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Marilyn Horne:
The Song Continues

Marilyn Horne Master Class

When it was announced that this January would be Marilyn Horne’s last as artistic adviser of The Song Continues—her annual week of recitals and master classes that has been at Carnegie Hall since 2004—her successor, Renée Fleming, echoed the sentiments of so many singers with whom Horne has worked. “The marriage of poetry and singing and music to me is the most refined, the most glorious art form,” Fleming began, “and that you used your agency as a great opera star to support this art form has been an incredible inspiration. You’ve been a great mentor to me.” As her final season at the helm of this annual festival of song comes to a close, Horne looks back on her teaching career, while those who have benefited from her expertise also reflect on her singular influence.

With her international operatic and concert career still going full tilt at age 60 in 1994, Marilyn Horne remembers, “I never thought I’d teach—I didn’t dream I had the capacity for it.” But then her longtime accompanist, distinguished pianist Martin Katz, asked her to teach a master class. “Oh, I couldn’t do that—I wouldn’t have anything to say,” she responded. “Oh, but I think you would have a lot to say,” Katz insisted. Horne reluctantly agreed, and promptly fell in love with teaching young singers.

More than 20 years later, she has become one of the singing world’s most important teachers and mentors, and many of her pupils rank among today’s brightest young stars. The phenomenal technique and artistry she demonstrated throughout her performing career is now poured into the next generation of promising talent. “I’ve had a fantastic time,” she says “The reward is seeing the singers advance, get better and better. I’m only here for them, and I’m thrilled with their successes.”

“I wouldn’t have had a career without her,” says Lester Lynch, a big-voiced dramatic baritone specializing in Verdi roles who now sings at the Lyric Opera of Chicago, San Francisco Opera, and Houston Grand Opera, as well as with the Berliner Philharmoniker and Staatsoper Berlin. “She’s my ‘opera mom,’ and everything I’m about to do—new roles, new songs—I always look to her for coaching and advice. She has such great ears and a knowledge of the repertoire that not many possess now.”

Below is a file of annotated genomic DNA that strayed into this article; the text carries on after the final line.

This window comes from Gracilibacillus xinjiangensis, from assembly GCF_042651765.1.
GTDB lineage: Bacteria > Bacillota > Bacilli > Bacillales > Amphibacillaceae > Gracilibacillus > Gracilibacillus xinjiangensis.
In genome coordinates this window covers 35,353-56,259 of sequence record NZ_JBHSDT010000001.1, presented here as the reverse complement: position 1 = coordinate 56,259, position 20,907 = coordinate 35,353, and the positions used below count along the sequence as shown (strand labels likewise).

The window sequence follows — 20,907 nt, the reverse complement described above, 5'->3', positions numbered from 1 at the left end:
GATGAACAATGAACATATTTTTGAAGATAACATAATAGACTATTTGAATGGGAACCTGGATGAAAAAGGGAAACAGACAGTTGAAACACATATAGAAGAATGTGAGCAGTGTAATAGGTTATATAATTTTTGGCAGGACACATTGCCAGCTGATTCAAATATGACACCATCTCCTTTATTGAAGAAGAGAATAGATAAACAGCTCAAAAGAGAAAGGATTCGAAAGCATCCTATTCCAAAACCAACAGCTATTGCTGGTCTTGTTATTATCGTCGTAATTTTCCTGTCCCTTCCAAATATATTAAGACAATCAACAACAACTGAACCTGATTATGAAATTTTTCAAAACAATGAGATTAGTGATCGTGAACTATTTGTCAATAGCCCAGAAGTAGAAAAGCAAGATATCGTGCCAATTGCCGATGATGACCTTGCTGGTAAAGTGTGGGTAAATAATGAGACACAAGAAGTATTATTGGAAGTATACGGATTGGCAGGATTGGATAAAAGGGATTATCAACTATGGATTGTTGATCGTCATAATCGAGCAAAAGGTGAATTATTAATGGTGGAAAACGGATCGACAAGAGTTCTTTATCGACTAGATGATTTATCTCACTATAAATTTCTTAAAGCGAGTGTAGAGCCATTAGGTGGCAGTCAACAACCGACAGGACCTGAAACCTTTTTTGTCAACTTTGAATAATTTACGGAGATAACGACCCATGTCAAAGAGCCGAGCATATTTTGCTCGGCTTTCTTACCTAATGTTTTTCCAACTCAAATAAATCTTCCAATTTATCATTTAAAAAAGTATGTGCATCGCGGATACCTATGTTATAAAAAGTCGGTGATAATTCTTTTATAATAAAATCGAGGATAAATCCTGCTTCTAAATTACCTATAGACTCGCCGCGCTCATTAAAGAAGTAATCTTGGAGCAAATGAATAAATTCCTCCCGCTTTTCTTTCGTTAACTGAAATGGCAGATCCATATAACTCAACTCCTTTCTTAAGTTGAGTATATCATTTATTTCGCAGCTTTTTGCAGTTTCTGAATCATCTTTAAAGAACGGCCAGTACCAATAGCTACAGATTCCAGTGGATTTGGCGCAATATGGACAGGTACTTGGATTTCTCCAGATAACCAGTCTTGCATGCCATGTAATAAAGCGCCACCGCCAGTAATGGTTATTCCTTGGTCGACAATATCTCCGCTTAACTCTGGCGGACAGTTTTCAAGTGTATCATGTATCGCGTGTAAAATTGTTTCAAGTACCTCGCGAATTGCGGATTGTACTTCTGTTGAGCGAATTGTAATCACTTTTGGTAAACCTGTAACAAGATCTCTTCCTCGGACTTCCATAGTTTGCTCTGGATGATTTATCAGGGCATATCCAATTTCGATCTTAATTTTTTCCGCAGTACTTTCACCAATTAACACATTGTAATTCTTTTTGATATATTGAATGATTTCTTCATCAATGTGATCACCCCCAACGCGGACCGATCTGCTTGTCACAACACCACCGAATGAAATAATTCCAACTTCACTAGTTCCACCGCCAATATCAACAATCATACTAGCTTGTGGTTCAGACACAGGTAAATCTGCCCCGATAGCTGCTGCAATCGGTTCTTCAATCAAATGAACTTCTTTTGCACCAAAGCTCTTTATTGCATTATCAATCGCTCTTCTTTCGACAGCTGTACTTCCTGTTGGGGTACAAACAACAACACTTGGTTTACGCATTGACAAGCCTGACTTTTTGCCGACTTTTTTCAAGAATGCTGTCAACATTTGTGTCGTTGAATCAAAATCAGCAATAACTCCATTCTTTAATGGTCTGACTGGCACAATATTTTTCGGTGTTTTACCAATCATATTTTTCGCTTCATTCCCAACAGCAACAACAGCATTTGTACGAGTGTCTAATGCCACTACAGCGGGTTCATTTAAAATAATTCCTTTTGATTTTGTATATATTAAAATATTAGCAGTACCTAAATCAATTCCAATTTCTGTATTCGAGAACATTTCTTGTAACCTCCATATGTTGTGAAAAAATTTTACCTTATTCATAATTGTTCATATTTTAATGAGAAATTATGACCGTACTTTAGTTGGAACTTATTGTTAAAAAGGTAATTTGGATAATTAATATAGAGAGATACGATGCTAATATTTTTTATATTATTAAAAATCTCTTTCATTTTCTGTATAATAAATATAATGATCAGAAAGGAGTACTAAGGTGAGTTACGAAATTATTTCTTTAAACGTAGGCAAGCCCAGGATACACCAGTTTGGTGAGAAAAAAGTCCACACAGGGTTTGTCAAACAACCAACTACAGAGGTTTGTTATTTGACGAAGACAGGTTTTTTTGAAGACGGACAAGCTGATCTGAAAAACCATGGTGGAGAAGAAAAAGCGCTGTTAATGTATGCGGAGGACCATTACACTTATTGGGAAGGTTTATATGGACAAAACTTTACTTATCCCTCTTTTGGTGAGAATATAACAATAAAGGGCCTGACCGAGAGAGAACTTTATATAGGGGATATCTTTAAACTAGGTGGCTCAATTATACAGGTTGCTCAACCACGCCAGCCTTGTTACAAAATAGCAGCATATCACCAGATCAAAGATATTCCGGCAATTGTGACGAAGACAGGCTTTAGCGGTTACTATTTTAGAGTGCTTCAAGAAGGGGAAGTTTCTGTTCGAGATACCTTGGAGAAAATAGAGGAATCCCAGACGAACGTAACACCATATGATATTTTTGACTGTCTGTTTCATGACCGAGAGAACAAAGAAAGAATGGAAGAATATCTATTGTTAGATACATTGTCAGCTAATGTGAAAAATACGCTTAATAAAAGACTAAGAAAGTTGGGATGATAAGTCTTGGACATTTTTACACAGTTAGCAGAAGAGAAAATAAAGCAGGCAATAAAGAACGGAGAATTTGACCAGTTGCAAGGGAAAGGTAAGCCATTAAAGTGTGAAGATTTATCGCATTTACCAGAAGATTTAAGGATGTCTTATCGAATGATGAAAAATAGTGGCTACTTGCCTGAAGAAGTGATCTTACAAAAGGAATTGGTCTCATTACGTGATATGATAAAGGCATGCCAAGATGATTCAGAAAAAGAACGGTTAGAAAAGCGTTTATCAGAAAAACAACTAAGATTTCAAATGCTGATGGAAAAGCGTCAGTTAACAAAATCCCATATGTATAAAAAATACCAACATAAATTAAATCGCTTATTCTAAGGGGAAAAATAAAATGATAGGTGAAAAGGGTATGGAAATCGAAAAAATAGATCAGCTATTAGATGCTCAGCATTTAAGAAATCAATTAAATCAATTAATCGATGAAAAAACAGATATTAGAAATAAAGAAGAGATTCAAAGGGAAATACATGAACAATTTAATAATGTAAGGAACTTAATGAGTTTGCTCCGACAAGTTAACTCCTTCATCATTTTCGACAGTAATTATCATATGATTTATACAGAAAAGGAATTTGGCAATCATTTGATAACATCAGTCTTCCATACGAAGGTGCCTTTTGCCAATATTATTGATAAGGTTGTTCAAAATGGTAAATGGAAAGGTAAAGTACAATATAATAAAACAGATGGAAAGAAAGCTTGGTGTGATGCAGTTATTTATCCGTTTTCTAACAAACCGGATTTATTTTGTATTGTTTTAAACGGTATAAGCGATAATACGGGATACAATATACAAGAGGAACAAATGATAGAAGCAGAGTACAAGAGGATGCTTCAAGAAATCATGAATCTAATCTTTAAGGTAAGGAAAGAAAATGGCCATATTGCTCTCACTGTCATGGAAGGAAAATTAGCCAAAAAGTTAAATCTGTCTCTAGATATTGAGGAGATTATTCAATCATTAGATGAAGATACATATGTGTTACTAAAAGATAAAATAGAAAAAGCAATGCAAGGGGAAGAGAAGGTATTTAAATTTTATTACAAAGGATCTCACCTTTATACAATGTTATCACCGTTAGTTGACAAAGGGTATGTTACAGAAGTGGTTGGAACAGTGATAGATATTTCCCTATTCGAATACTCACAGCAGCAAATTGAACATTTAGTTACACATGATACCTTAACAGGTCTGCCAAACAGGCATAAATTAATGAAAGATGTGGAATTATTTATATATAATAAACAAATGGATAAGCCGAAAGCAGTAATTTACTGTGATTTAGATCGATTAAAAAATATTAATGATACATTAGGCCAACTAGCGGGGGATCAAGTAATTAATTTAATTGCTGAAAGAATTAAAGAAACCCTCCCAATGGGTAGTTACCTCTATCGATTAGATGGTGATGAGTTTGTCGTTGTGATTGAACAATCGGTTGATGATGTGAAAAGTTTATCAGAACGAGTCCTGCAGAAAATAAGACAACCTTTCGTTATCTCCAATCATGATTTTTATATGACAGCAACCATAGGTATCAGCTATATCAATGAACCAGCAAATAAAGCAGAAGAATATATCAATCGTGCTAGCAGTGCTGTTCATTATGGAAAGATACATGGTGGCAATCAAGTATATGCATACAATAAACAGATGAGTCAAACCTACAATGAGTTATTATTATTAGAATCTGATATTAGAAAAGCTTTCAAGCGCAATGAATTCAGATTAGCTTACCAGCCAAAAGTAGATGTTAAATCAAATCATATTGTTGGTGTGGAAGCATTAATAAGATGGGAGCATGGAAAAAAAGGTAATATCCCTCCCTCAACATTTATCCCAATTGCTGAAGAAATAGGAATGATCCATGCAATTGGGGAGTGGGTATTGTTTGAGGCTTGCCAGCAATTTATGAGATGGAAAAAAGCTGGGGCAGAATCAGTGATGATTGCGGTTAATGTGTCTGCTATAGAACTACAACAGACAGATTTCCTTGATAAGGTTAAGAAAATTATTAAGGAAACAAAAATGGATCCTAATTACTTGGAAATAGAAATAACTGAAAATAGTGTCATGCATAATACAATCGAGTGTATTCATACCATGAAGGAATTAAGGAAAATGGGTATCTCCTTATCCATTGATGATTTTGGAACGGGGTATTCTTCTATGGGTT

“Marilyn is someone with whom I have worked to bring several bel canto roles to life—especially Adalgisa in Norma and Giovanna Seymour in Anna Bolena,” reports the extraordinary, fast-rising mezzo-soprano Jamie Barton, who has excelled in those roles at the Metropolitan Opera. “I honestly wasn’t sure I could sing Adalgisa before I went and worked on it with her, but the pointers she gave me made all the difference. How lucky I am that she is willing to give of her time and energy!”

Lyric soprano Nadine Sierra was only 20 when she felt too young and nervous to enter the Met’s National Council Auditions. “Marilyn said, ‘Who cares how old you are? Go in there and sing without any expectations. Use it like a performance and not an audition.’ It was the best advice a performer could ever be given. I live by those words today!” (And they indeed worked, for Sierra became the youngest soprano to win the Met Auditions in 2009.)

Teaching and Mentoring

Since 1997, Horne has been director of the voice program at the renowned Music Academy of the West in Santa Barbara, California, which just celebrated its 70th anniversary. That’s also where Horne began studying seriously at age 19 with legendary soprano Lotte Lehmann. Though Horne is retiring this year from the directorship, she will continue to teach singers there, as well as at annual week-long master classes at Oberlin College and the University of Oklahoma. And she will also maintain her involvement with the Marilyn Horne Song Competition at the Academy.